Does it Matter Where You Incorporate Your Business?


As you prepare to launch your business, one of the questions you might consider where you should incorporate your company. Some entrepreneurs wish to simply incorporate in their home state, while others decide to incorporate in states they deem to be more business friendly.

There are numerous factors to examine, including the fees and taxes associated with incorporation. The following are some key considerations:


Formation fees: Whenever you form a limited liability company (LLC) or a corporation, you must pay a filing fee to the Secretary of State’s office in the incorporating state. This one-time fee is lowest in Arkansas, Colorado, Hawaii, Iowa, Oklahoma and Mississippi, at just $50. The highest incorporation fees are in Connecticut, at $455. This is a one-time fee, so it likely won’t have a long-term impact on your company.

Annual fees: Most states require you to pay an annual fee to maintain a corporation or LLC. Along with this fee, you must usually submit a one-page report to the Secretary of State’s office. Only Alabama and Ohio do not require this report. Annual fees are low in states like New York and California, and high in states like Nevada and Delaware.

Court considerations: Perhaps surprisingly, the court system where you incorporate could make a difference. Delaware, for example, is where 64 percent of Fortune 500 companies are incorporated, in large part because the state has a court specifically dedicated to resolving business disputes with judges instead of juries. Judges are more experienced and knowledgeable on business matters.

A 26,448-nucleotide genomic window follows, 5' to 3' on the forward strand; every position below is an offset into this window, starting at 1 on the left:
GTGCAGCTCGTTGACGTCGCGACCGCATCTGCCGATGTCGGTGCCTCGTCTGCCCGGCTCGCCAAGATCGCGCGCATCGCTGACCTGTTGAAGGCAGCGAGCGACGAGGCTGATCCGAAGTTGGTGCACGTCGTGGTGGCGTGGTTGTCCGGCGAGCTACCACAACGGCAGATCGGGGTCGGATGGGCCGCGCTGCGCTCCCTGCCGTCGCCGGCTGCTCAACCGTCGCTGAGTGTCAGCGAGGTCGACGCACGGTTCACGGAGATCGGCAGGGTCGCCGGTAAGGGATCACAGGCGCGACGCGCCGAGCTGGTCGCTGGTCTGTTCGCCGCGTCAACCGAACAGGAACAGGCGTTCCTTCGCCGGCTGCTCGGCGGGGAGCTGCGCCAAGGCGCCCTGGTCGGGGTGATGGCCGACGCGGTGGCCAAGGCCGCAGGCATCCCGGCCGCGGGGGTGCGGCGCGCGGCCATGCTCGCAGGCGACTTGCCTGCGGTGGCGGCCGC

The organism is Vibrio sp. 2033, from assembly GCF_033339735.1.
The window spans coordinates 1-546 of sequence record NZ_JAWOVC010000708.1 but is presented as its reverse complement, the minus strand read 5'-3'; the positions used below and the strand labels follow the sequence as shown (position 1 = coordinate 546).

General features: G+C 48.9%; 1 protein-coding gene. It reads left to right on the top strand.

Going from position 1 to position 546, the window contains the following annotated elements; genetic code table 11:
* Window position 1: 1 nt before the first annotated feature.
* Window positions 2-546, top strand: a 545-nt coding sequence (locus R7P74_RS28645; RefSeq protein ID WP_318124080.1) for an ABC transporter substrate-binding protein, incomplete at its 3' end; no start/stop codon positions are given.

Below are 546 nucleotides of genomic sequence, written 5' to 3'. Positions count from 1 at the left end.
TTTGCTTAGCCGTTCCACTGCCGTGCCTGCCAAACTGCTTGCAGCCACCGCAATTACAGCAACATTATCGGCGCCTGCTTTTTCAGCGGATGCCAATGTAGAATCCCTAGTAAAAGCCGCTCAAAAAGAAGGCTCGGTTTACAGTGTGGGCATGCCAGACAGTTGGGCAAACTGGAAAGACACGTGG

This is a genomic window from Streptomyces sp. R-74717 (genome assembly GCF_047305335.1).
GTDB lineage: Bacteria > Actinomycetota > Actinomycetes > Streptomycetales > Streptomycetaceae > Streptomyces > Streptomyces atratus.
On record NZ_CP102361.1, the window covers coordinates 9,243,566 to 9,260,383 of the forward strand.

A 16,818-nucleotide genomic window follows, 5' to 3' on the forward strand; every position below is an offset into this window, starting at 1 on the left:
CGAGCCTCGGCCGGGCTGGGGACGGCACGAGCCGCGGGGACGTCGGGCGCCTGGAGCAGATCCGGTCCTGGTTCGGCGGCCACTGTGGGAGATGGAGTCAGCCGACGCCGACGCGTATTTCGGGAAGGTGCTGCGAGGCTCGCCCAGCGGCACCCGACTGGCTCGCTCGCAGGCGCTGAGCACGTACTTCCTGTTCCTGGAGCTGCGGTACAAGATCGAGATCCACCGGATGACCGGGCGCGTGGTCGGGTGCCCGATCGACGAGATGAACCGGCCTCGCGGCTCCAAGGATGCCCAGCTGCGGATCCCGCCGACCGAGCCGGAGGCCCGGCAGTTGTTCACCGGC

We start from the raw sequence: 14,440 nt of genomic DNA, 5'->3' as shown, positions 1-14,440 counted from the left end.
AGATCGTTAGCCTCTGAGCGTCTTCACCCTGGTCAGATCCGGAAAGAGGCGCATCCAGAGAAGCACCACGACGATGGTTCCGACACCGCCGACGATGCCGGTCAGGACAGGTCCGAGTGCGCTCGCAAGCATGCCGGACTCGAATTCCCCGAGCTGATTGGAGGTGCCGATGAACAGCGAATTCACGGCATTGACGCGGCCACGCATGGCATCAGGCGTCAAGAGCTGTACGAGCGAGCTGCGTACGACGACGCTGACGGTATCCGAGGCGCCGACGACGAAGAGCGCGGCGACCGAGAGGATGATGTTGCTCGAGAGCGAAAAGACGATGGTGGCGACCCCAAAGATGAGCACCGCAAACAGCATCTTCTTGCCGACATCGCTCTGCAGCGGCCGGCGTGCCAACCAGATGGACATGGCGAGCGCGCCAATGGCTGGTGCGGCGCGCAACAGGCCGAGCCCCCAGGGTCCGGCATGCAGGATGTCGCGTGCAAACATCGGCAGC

Investors: If you find that investors are more willing to fund your company if you incorporate in a certain state, it could be a major factor—especially if the possible investment is significant.

Franchise tax: In many states, there is a separate franchise tax levied, in addition to the annual fees and state income taxes for which businesses are responsible. This tax is levied simply for the privilege of being able to conduct business in that state. The way these taxes are determined differs from state to state. In California, annual taxes are based on income (with an $800 minimum), while in Delaware, the franchise tax is based on total number of shares and par value. Other states have no franchise tax at all.

State corporate income tax: Although six states do not levy any corporate income tax, others have taxes that are quite high. However, these taxes are based on where the business is located. If a business is operated in a state with corporate income tax, but incorporated in a state without such tax, you likely won’t be able to avoid paying corporate income taxes.

These are all factors to consider when determining where to incorporate your business. Again, the cheapest state in the short term might not be the best long-term decision, so be sure to do your research and look at all angles before filing your paperwork. A skilled financial advisor will be able to provide further guidance on this and other issues.